The SQUAT Survey teams randomly selected and interviewed around 3,200 rural households in over 300 villages in Bihar, Haryana, Madhya Pradesh, Rajasthan, and Uttar Pradesh.
We asked people if their religious leaders have ever told them where they should defecate or where they should not. Among all respondents, both those who have a working latrine or those who do not, 47% of Muslim respondents and only 29% of Hindus said that their religious leaders have told them something about where they should or should not defecate. This trend does not change if we look at the subset of people who own government latrines or even for those who built their latrine spending their personal money.
Another interesting finding (Figure 2) from the SQUAT data comes from when we asked people what specific messages on defecation they had heard from their religious leaders, if they had heard one at all. More Muslim respondents said that their religious leaders ask them to use a latrine than Hindu respondents. We also found the opposite: more Hindu respondents than Muslim respondents said that their religious leaders ask them to defecate in open. There was not much difference between Hindu and Muslim respondents in terms of religious leaders asking them to go far from their house for defecation.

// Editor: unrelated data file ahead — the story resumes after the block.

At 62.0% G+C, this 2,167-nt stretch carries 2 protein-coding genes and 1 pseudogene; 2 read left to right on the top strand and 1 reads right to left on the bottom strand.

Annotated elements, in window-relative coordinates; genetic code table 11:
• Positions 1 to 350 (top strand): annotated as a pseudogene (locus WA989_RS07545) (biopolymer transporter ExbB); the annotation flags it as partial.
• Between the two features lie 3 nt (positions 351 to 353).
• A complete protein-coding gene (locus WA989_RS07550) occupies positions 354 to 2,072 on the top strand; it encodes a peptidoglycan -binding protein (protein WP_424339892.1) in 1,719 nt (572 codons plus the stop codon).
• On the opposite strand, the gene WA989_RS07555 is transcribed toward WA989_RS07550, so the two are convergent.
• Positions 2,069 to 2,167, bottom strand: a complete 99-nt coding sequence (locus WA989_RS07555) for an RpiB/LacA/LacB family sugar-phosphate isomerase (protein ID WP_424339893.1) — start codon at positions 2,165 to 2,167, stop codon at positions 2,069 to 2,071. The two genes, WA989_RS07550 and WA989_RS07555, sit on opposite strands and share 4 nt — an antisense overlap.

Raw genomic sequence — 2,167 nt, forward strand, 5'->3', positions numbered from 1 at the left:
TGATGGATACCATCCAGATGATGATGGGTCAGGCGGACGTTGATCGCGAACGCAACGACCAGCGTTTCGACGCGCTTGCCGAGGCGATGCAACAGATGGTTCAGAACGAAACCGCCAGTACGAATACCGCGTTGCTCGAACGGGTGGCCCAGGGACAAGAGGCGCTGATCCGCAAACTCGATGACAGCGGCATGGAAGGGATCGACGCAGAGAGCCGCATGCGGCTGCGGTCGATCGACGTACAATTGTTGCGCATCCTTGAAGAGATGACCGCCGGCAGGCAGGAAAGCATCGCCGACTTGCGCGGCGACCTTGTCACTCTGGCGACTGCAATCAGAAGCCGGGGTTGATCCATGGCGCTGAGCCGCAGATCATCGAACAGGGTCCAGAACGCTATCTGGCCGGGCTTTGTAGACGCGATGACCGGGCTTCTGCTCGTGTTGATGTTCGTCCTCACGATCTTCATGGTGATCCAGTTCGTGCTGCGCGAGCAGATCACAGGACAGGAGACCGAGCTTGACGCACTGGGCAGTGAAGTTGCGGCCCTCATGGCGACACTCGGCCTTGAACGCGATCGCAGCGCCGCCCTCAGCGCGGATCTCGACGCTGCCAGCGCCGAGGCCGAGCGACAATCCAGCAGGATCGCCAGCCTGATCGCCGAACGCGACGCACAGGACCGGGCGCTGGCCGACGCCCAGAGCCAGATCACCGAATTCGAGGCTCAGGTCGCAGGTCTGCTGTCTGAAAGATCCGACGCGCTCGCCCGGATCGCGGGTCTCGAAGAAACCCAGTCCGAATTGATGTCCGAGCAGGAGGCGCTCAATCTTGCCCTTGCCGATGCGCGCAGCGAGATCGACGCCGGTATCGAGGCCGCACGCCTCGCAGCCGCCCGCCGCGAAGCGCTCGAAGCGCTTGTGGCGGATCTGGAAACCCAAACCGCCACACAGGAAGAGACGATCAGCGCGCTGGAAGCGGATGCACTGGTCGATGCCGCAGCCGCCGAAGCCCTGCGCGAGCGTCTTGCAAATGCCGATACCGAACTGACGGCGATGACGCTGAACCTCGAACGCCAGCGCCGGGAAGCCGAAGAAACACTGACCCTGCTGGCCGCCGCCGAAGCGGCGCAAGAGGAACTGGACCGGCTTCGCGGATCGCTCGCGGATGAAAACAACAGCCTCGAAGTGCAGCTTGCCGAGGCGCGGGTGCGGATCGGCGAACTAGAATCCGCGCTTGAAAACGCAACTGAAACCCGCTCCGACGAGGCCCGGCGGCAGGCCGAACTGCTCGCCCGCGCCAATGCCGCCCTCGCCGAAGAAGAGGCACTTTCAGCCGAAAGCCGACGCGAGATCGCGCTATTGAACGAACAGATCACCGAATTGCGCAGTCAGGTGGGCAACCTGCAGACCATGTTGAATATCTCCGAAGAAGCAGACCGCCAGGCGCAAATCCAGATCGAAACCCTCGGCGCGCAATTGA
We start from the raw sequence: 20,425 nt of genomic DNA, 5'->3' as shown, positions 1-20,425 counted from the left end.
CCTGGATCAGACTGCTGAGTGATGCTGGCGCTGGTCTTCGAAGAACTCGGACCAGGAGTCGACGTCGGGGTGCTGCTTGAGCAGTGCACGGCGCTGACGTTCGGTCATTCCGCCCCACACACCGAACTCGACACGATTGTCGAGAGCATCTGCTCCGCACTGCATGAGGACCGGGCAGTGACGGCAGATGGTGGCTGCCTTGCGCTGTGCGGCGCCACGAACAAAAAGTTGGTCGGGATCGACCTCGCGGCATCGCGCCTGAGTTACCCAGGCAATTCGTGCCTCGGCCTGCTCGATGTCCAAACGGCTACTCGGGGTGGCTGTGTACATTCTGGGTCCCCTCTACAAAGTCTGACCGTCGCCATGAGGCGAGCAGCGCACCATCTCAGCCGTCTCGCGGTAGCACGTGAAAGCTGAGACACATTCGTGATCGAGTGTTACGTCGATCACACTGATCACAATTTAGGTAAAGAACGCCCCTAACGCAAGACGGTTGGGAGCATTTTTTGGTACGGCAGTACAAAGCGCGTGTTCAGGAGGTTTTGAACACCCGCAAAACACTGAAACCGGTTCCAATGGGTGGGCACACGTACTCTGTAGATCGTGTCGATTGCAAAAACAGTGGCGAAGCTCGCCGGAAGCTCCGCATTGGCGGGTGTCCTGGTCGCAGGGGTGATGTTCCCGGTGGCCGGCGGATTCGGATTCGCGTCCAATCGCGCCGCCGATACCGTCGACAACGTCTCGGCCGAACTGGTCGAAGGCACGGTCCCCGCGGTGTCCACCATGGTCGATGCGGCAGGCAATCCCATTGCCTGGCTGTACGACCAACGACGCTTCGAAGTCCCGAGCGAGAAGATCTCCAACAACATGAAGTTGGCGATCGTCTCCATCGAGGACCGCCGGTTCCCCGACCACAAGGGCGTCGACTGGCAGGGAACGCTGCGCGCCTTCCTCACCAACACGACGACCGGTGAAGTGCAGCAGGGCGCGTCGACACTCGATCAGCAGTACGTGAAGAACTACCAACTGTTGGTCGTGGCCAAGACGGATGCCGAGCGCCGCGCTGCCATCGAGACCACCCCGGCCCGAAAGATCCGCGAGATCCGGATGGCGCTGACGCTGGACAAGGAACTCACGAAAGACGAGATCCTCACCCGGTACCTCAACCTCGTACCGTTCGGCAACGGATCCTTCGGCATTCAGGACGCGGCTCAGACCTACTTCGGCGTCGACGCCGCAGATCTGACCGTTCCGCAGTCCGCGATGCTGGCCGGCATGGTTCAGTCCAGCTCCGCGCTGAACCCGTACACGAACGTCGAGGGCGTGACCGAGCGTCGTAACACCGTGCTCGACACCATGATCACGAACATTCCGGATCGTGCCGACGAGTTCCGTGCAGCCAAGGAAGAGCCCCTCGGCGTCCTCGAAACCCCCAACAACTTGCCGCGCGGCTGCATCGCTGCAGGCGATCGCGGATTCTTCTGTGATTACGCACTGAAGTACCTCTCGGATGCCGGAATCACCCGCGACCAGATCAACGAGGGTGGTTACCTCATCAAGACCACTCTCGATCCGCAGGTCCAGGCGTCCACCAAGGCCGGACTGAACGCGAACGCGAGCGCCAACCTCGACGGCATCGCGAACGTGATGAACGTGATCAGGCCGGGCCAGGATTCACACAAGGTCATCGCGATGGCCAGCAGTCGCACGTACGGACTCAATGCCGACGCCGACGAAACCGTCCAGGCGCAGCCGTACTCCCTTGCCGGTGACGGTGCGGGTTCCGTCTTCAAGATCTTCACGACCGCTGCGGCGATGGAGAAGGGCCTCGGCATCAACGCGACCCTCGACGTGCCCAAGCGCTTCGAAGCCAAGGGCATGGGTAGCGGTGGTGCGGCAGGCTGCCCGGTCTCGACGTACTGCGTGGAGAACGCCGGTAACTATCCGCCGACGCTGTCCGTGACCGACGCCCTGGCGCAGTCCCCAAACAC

Researches in the past have shown difference in latrine access between hindus and muslims. And if we account the negative externality of open defecation on India’s children it is worth exploring as to why the difference exists. These may be preliminary finding but they certainly point towards a direction where much more can be explored.